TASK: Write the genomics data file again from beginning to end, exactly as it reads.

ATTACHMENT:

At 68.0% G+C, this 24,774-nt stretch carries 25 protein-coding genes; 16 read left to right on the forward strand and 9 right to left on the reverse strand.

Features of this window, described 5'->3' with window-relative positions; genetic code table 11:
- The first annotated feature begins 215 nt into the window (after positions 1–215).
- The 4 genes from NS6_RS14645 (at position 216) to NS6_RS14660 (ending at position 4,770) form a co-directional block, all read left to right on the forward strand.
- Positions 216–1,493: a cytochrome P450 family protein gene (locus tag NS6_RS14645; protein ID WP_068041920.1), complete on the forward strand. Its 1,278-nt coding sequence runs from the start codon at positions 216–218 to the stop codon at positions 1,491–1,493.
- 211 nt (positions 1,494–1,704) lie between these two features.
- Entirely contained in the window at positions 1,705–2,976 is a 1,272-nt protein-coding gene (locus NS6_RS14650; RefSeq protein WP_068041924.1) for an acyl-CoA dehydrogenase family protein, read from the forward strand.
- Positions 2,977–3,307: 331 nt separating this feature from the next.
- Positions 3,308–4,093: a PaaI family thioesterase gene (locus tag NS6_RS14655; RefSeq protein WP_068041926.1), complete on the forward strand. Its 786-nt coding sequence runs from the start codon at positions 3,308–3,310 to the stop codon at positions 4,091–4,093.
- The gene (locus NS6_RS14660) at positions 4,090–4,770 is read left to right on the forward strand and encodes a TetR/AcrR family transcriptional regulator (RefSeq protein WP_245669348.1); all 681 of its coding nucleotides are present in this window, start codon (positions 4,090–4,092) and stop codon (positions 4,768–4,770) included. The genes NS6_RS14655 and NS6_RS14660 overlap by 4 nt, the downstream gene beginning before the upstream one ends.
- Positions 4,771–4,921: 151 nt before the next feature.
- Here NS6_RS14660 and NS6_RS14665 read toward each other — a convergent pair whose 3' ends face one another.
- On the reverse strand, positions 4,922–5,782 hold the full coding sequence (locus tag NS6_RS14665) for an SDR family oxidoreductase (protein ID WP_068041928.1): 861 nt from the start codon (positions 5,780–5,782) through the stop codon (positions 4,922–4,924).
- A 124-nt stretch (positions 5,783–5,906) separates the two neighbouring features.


At 68.0% G+C, this 24,774-nt stretch carries 25 protein-coding genes; 16 read left to right on the forward strand and 9 right to left on the reverse strand.

Features of this window, described 5'->3' with window-relative positions; genetic code table 11:
- The first annotated feature begins 215 nt into the window (after positions 1–215).
- The 4 genes from NS6_RS14645 (at position 216) to NS6_RS14660 (ending at position 4,770) form a co-directional block, all read left to right on the forward strand.
- Positions 216–1,493: a cytochrome P450 family protein gene (locus tag NS6_RS14645; protein ID WP_068041920.1), complete on the forward strand. Its 1,278-nt coding sequence runs from the start codon at positions 216–218 to the stop codon at positions 1,491–1,493.
- 211 nt (positions 1,494–1,704) lie between these two features.
- Entirely contained in the window at positions 1,705–2,976 is a 1,272-nt protein-coding gene (locus NS6_RS14650; RefSeq protein WP_068041924.1) for an acyl-CoA dehydrogenase family protein, read from the forward strand.
- Positions 2,977–3,307: 331 nt separating this feature from the next.
- Positions 3,308–4,093: a PaaI family thioesterase gene (locus tag NS6_RS14655; RefSeq protein WP_068041926.1), complete on the forward strand. Its 786-nt coding sequence runs from the start codon at positions 3,308–3,310 to the stop codon at positions 4,091–4,093.
- The gene (locus NS6_RS14660) at positions 4,090–4,770 is read left to right on the forward strand and encodes a TetR/AcrR family transcriptional regulator (RefSeq protein WP_245669348.1); all 681 of its coding nucleotides are present in this window, start codon (positions 4,090–4,092) and stop codon (positions 4,768–4,770) included. The genes NS6_RS14655 and NS6_RS14660 overlap by 4 nt, the downstream gene beginning before the upstream one ends.
- Positions 4,771–4,921: 151 nt before the next feature.
- Here NS6_RS14660 and NS6_RS14665 read toward each other — a convergent pair whose 3' ends face one another.
- On the reverse strand, positions 4,922–5,782 hold the full coding sequence (locus tag NS6_RS14665) for an SDR family oxidoreductase (protein ID WP_068041928.1): 861 nt from the start codon (positions 5,780–5,782) through the stop codon (positions 4,922–4,924).
- A 124-nt stretch (positions 5,783–5,906) separates the two neighbouring features.